The horrific decapitation murder of Aasiya Zubair by her husband Muzzammil Hassan last week – which spurred nationwide sermons in US mosques about domestic violence – was a wake-up call to the muslim-American community about the taboo subject of spousal abuse. There were dozens of khutbas in mosques all across America that same Friday – I’ve posted the text of one such khutba in Chicago and video of another in San Francisco but that barely scratches the surface. On the whole, the way in which the muslim-American community came together around this tragedy and sought to make Aasiya’s death actually count for something, was both inspiring and humbling. Continue reading
Benjamin Netanyahu, Israel’s new prime minister, is every bit as radical as Hamas, says The Daily Beast’s Reza Aslan. So where’s the international outrage?
In 1998, during Benjamin Netanyahu’s first tenure as prime minister of Israel, he did something so outrageous, so inconceivably impolitic that it permanently poisoned relations between him and then-U.S. President Bill Clinton. Summoned by Clinton to the White House to discuss the Israeli-Palestinian peace process, Netanyahu publicly snubbed the president by going directly from the airport to the Mayflower Hotel, where he was the guest of honor at a gathering of fundamentalist evangelical Christians dedicated to putting a stop to the two-state solution. (“It was all planned by Netanyahu as an affront to Mr. Clinton,” Jerry Falwell, the man who organized the gathering, gleefully told reporters.) Continue reading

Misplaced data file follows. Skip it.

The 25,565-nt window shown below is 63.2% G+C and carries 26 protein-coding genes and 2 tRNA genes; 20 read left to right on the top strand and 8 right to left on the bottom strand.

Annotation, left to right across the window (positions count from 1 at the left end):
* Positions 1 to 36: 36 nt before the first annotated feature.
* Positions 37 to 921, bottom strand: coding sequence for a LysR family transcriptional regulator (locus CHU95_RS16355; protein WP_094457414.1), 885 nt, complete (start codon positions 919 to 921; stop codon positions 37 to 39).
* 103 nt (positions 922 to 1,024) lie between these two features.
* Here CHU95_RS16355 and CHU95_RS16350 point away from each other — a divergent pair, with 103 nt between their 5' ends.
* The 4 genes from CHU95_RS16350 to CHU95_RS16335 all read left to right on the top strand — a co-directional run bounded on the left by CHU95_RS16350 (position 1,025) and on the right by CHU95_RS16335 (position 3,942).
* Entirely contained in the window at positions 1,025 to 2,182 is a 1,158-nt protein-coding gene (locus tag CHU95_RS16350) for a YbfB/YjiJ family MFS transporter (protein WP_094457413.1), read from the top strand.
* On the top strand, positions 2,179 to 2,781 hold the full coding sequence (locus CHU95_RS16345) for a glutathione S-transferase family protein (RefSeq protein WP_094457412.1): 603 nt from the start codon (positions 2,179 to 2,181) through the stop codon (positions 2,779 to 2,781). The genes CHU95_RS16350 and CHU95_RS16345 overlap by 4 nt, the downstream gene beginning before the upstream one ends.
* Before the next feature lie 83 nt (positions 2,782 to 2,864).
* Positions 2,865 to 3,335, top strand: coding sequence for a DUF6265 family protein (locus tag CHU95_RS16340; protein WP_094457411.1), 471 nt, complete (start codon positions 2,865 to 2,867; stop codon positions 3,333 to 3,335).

The assault on Gaza has been an awakening for the American Arab and Muslim youth. The attacks came at the most festive holiday season of the year. Instead of celebrating, young American Arab and Muslim teenagers and kids spent their time protesting on the streets as they watched disturbing and devastating images streaming into their living rooms and onto their computers.
by Asra Q. Nomani
February 23, 2009 | 7:24am
Bridges TV / AP Photo
When Muzzammil Hassan went off his psychiatric medications, he turrned into a violent brute, according to sources. So why did the local Muslim community do nothing to help his terrified wife Aasiya escape her domestic hell?
In the 1990s, a rising 30-something Pakistani-American sat in the living room of a ranch house in the suburbs of Rochester, N.Y., where one of the aunties of the American-Muslim community lived, and he bellowed in rage about his 20-something Pakistani wife, Sadia: “She doesn’t look good. She doesn’t work. She is a good for nothing.” Continue reading